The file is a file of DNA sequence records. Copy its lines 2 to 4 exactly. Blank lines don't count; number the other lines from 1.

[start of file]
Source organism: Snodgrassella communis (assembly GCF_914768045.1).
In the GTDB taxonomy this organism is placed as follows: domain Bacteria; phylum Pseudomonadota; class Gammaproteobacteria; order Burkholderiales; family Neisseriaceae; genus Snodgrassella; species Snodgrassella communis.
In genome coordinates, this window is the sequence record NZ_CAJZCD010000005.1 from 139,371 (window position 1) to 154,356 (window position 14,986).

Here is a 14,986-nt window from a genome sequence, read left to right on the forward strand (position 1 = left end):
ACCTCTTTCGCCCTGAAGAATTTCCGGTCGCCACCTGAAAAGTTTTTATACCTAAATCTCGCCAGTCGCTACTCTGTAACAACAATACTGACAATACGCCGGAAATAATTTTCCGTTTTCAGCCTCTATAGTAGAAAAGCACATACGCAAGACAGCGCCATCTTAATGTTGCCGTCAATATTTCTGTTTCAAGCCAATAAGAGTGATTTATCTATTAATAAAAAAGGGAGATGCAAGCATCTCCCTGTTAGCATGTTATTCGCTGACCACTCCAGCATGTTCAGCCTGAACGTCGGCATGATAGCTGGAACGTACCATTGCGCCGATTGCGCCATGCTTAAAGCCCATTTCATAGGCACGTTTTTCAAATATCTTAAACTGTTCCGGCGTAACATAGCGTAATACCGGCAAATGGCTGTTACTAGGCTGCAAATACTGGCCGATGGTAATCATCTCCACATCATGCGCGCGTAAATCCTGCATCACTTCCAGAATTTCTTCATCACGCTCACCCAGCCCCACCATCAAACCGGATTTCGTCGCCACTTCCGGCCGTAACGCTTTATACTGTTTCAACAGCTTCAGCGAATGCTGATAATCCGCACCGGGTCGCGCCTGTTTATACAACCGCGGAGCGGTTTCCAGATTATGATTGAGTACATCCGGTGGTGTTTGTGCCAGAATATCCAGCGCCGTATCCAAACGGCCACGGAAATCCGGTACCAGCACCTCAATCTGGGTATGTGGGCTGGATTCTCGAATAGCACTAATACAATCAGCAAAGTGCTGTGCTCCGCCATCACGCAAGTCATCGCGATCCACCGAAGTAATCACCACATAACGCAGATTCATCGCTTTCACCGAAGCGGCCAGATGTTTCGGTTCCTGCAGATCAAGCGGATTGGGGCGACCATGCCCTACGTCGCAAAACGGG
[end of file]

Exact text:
In the GTDB taxonomy this organism is placed as follows: domain Bacteria; phylum Pseudomonadota; class Gammaproteobacteria; order Burkholderiales; family Neisseriaceae; genus Snodgrassella; species Snodgrassella communis.
In genome coordinates, this window is the sequence record NZ_CAJZCD010000005.1 from 139,371 (window position 1) to 154,356 (window position 14,986).

Here is a 14,986-nt window from a genome sequence, read left to right on the forward strand (position 1 = left end):